My active goal for quite some time has been to build up my c.v. and take on as many teaching opportunities as I could to gain experience and become a better teacher. So I taught courses online. I taught workshops and retreats in person. I joined the Your Novel Year program as a mentor and an online instructor. I taught a course at Columbia University this summer. I just co-taught a workshop at Highlights. And in November I’ll be teaching a workshop at the Writing Barn. I did all this with a solid goal in mind: to find a regular, more stable teaching position at a university.

I had my sights set on teaching in a low-residency MFA program.

I had my sights set on one particular program, in fact: the MFA program in Writing for Children & Young Adults at Vermont College of Fine Arts (VCFA).

For years, I’ve been watching VCFA from afar, admiring the program, its faculty, its graduates, and asking many questions about how the low-residency model works and specifics about the program. I got my own MFA years and years ago, in a full-time program, and have since found myself envying VCFA’s hold on its alumni. Writers clearly love this program. They go back for post-graduate semesters and to be graduate assistants. They talk about it with such passion. I went to a VCFA gathering at the Boston AWP conference (a friend of mine is a graduate and I tagged along) and was struck by the community that night, impressed by how the program bonds everyone together and seems to live on far from Vermont, even after graduation. I found myself wishing I’d been part of a community like that, but my own MFA had nothing of the sort. I’ve read books from graduates of VCFA and admired the range, and the skill, and the voices.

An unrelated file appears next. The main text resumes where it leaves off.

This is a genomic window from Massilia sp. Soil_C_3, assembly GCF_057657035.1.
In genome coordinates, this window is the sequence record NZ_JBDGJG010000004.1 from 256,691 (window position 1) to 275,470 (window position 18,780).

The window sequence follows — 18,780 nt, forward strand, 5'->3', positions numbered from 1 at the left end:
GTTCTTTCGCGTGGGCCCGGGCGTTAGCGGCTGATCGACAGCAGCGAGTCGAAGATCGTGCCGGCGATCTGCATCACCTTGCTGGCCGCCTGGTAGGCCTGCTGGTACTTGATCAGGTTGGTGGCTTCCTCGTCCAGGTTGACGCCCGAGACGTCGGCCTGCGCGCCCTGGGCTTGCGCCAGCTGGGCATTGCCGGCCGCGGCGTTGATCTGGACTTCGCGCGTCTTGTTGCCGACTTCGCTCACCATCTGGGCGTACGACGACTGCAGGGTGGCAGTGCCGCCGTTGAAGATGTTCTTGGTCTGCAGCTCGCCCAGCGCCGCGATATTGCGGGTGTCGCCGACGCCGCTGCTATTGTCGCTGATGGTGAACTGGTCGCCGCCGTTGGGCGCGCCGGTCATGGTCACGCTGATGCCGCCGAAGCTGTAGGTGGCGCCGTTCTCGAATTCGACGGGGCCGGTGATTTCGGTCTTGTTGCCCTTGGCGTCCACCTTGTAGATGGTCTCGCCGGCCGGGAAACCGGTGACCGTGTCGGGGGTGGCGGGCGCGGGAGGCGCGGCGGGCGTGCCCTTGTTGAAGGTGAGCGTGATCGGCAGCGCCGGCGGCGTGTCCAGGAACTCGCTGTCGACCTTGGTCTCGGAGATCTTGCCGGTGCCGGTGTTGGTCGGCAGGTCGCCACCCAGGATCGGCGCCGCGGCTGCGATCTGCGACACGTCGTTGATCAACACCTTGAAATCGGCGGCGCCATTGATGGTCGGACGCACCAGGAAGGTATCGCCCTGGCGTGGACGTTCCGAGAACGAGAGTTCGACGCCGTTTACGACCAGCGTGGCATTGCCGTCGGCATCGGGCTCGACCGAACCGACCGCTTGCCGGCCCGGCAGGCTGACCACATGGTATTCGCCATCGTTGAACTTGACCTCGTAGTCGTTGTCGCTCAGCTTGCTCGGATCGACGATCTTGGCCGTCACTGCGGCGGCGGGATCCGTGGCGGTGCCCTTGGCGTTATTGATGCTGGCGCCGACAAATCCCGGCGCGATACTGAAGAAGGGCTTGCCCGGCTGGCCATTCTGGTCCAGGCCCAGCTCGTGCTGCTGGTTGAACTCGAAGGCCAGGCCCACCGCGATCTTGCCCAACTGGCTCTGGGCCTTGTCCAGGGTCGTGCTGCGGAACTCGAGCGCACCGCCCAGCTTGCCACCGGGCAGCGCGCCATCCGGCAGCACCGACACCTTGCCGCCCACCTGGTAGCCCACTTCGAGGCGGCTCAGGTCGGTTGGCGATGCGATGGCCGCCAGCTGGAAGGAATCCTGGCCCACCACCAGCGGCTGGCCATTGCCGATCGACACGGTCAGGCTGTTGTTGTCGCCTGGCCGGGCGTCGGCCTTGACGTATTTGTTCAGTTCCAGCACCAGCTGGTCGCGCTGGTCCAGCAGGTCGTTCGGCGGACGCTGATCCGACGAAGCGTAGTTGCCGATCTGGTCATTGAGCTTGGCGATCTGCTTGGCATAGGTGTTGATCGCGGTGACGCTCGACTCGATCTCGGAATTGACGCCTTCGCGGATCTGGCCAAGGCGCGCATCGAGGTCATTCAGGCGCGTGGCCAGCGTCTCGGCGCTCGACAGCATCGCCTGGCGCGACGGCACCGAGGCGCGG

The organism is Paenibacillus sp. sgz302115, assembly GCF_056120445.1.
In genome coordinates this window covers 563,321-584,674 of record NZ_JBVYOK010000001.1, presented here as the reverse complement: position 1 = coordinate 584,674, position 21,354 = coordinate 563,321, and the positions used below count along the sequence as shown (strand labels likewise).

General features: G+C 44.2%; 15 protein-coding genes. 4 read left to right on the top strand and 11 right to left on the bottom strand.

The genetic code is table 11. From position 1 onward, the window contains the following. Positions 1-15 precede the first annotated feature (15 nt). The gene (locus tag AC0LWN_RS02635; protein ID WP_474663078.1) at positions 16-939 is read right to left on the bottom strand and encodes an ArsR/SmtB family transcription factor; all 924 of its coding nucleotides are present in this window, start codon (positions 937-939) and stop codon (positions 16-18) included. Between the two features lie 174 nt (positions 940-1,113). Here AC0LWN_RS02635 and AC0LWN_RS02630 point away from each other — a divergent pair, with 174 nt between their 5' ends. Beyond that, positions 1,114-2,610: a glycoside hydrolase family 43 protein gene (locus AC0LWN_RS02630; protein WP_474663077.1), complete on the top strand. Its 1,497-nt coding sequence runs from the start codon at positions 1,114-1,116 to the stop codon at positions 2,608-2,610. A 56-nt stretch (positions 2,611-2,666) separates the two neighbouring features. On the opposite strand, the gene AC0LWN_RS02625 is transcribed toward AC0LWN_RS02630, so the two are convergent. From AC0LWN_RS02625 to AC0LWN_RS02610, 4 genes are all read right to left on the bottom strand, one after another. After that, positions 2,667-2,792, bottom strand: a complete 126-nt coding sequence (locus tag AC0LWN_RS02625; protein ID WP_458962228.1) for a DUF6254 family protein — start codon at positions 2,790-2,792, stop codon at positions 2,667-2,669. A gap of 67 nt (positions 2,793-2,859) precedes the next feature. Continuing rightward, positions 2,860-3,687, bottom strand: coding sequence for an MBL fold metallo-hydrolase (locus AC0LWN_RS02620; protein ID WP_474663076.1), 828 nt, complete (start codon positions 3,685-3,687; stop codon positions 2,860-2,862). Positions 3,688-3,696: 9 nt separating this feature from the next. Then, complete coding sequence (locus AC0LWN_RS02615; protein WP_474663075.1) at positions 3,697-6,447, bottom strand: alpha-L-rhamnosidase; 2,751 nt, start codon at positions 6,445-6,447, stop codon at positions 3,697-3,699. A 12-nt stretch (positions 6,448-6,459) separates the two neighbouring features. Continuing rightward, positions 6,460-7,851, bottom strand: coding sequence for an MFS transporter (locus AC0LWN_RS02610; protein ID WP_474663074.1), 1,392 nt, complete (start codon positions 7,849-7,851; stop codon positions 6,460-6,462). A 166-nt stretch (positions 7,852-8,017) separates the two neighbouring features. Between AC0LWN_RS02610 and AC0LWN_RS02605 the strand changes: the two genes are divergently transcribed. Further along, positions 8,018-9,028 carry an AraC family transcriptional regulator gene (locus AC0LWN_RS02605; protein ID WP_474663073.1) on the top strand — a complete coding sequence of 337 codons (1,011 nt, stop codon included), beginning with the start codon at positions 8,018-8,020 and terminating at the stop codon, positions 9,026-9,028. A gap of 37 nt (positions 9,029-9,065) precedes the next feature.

VCFA is doing something right, I’ve been thinking. Lucky students. Lucky faculty. 

So when I had more experience teaching and wanted to pursue a position at an MFA program, of course VCFA was the first to come to mind.

Well, my goal turned real sooner than I expected, and I am beyond thrilled to say:

logoI am joining the faculty of the low-res MFA program in Writing for Children & Young Adults at VCFA starting with the January residency!

For those wondering, just to get this out of the way since I’ve been asked: No, this does not mean I’m moving to Vermont! (Too bad, right?) VCFA’s program involves two ten-day residencies per year, in January and July; for the rest of the time, as usual, unless something happens, I will be as usual in New York City.

If you find yourself interested in this wonderful program, and are seeking a flexible but rigorous MFA, apply! It looks like there are two deadlines per year: September 30 and March 15, depending on when you’d prefer to have your first residency.

I’m feeling like this is a new chapter for me. I’ve been wanting more solid ground and a place to teach more regularly, a way to balance my writing career that feels right, and I am very hopeful that VCFA will be that place for me long-term.

As for my other teaching, this means a few things: I won’t be able to continue on with the Your Novel Year program at the Piper Center in 2016, and I’m working with my last mentee there now. It’s been a wonderful experience, and I’ve been honored to be a part of it. I also expect to be teaching fewer private workshops in 2016 while I get my bearings…

…though my YA Novel Workshop-Retreat at the Djerassi Program in March 2016 is still going strong, and you can apply to join me! Now accepting applications and getting a jump on reviewing them while I have time.

In 2016 I also will be stopping the private manuscript critiques and private mentoring I’ve enjoyed so much, at least for my first semester so I can focus my time on my VCFA students. However, if you are a former student of mine and we’ve already discussed something for 2016, you are welcome to contact me to see if we can make our schedules meld.

I don’t know all of what January will hold. I’m excited. Nervous. Thrilled. We’ll see how the first semester goes!

If you’re a VCFA student in the WCYA program, please feel free to say hello! I’ll see you on campus in January!